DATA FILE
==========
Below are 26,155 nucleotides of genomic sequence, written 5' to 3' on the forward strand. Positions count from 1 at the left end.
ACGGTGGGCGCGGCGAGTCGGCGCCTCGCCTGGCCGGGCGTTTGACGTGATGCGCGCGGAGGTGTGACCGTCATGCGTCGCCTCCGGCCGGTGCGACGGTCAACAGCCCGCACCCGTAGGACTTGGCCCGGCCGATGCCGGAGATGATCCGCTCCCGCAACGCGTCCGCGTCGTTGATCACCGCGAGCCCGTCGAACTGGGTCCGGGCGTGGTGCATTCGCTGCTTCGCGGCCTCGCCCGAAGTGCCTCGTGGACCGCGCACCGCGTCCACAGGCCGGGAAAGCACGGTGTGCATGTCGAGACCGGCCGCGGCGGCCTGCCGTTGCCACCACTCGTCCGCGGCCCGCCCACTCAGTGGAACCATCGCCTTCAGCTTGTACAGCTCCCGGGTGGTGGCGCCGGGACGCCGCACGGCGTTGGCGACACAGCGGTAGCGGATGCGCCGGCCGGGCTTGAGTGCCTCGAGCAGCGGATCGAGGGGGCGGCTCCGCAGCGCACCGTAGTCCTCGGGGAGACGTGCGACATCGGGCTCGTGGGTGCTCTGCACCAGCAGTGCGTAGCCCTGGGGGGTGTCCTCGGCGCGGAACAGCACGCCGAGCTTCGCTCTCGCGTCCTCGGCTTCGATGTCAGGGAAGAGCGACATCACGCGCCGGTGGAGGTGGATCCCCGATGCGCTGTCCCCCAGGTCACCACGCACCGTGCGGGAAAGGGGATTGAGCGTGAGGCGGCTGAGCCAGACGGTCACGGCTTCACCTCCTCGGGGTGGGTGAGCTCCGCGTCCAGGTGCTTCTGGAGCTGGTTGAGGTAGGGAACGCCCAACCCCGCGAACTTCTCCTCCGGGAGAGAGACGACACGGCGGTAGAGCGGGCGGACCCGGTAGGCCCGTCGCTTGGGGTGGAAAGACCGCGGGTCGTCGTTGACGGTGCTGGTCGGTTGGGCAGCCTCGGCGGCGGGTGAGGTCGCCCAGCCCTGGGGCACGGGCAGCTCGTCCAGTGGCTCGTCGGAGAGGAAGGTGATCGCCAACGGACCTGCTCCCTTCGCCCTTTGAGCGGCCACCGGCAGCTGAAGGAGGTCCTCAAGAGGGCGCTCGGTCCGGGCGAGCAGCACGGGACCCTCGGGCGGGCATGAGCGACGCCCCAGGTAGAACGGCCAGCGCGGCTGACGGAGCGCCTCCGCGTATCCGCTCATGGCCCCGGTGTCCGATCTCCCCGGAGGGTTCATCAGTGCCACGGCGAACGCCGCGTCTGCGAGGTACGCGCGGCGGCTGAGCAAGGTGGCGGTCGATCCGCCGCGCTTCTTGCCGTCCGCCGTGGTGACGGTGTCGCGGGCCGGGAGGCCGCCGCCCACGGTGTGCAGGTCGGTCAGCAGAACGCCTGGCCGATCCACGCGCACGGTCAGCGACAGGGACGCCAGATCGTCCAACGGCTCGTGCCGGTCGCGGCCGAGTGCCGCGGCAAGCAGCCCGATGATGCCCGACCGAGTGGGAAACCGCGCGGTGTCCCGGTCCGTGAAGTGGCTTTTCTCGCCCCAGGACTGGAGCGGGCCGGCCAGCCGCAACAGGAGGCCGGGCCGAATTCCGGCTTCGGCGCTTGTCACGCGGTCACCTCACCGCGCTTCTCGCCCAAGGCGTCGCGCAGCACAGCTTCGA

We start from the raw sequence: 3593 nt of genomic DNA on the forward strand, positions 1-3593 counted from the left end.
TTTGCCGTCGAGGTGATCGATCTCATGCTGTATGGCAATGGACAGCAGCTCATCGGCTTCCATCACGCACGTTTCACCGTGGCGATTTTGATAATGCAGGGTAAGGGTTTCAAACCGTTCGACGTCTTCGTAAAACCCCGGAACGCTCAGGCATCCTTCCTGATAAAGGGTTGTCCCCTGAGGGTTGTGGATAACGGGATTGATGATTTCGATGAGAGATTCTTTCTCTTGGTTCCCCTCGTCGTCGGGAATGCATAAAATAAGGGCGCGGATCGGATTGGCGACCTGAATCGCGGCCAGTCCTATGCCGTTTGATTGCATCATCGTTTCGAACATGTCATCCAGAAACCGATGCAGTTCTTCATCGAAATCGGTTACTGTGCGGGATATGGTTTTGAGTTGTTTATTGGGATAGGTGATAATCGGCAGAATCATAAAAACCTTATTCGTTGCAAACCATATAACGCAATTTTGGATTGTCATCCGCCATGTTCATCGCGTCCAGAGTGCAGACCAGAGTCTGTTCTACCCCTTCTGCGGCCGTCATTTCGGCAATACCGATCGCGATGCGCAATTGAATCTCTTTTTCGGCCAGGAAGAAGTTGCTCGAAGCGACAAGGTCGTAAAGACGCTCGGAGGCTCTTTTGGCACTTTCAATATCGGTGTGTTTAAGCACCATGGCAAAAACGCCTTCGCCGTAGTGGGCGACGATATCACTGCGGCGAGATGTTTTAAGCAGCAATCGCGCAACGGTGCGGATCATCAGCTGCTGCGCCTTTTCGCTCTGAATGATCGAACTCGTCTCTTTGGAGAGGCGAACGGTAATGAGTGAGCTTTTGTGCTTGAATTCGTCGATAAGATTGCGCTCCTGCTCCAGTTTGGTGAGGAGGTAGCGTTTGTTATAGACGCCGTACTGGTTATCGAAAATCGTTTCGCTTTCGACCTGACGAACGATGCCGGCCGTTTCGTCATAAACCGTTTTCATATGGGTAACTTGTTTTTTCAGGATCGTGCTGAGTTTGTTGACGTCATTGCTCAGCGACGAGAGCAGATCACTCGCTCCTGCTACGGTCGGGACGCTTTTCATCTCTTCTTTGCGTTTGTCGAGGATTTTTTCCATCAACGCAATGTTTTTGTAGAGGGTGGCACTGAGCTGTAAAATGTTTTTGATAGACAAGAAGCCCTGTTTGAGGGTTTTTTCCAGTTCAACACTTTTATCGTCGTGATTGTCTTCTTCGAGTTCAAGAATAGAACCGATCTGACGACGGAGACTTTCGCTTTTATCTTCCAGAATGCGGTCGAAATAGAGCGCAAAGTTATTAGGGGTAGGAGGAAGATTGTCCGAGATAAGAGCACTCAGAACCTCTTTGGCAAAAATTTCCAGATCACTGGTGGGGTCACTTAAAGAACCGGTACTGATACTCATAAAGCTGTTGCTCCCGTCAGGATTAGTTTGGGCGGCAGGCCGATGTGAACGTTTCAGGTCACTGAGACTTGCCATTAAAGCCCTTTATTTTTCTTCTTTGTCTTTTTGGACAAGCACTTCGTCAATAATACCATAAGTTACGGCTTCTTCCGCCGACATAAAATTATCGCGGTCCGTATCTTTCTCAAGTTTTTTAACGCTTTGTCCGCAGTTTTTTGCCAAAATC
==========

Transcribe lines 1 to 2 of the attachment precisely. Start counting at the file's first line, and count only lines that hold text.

Below are 26,155 nucleotides of genomic sequence, written 5' to 3' on the forward strand. Positions count from 1 at the left end.
ACGGTGGGCGCGGCGAGTCGGCGCCTCGCCTGGCCGGGCGTTTGACGTGATGCGCGCGGAGGTGTGACCGTCATGCGTCGCCTCCGGCCGGTGCGACGGTCAACAGCCCGCACCCGTAGGACTTGGCCCGGCCGATGCCGGAGATGATCCGCTCCCGCAACGCGTCCGCGTCGTTGATCACCGCGAGCCCGTCGAACTGGGTCCGGGCGTGGTGCATTCGCTGCTTCGCGGCCTCGCCCGAAGTGCCTCGTGGACCGCGCACCGCGTCCACAGGCCGGGAAAGCACGGTGTGCATGTCGAGACCGGCCGCGGCGGCCTGCCGTTGCCACCACTCGTCCGCGGCCCGCCCACTCAGTGGAACCATCGCCTTCAGCTTGTACAGCTCCCGGGTGGTGGCGCCGGGACGCCGCACGGCGTTGGCGACACAGCGGTAGCGGATGCGCCGGCCGGGCTTGAGTGCCTCGAGCAGCGGATCGAGGGGGCGGCTCCGCAGCGCACCGTAGTCCTCGGGGAGACGTGCGACATCGGGCTCGTGGGTGCTCTGCACCAGCAGTGCGTAGCCCTGGGGGGTGTCCTCGGCGCGGAACAGCACGCCGAGCTTCGCTCTCGCGTCCTCGGCTTCGATGTCAGGGAAGAGCGACATCACGCGCCGGTGGAGGTGGATCCCCGATGCGCTGTCCCCCAGGTCACCACGCACCGTGCGGGAAAGGGGATTGAGCGTGAGGCGGCTGAGCCAGACGGTCACGGCTTCACCTCCTCGGGGTGGGTGAGCTCCGCGTCCAGGTGCTTCTGGAGCTGGTTGAGGTAGGGAACGCCCAACCCCGCGAACTTCTCCTCCGGGAGAGAGACGACACGGCGGTAGAGCGGGCGGACCCGGTAGGCCCGTCGCTTGGGGTGGAAAGACCGCGGGTCGTCGTTGACGGTGCTGGTCGGTTGGGCAGCCTCGGCGGCGGGTGAGGTCGCCCAGCCCTGGGGCACGGGCAGCTCGTCCAGTGGCTCGTCGGAGAGGAAGGTGATCGCCAACGGACCTGCTCCCTTCGCCCTTTGAGCGGCCACCGGCAGCTGAAGGAGGTCCTCAAGAGGGCGCTCGGTCCGGGCGAGCAGCACGGGACCCTCGGGCGGGCATGAGCGACGCCCCAGGTAGAACGGCCAGCGCGGCTGACGGAGCGCCTCCGCGTATCCGCTCATGGCCCCGGTGTCCGATCTCCCCGGAGGGTTCATCAGTGCCACGGCGAACGCCGCGTCTGCGAGGTACGCGCGGCGGCTGAGCAAGGTGGCGGTCGATCCGCCGCGCTTCTTGCCGTCCGCCGTGGTGACGGTGTCGCGGGCCGGGAGGCCGCCGCCCACGGTGTGCAGGTCGGTCAGCAGAACGCCTGGCCGATCCACGCGCACGGTCAGCGACAGGGACGCCAGATCGTCCAACGGCTCGTGCCGGTCGCGGCCGAGTGCCGCGGCAAGCAGCCCGATGATGCCCGACCGAGTGGGAAACCGCGCGGTGTCCCGGTCCGTGAAGTGGCTTTTCTCGCCCCAGGACTGGAGCGGGCCGGCCAGCCGCAACAGGAGGCCGGGCCGAATTCCGGCTTCGGCGCTTGTCACGCGGTCACCTCACCGCGCTTCTCGCCCAAGGCGTCGCGCAGCACAGCTTCGA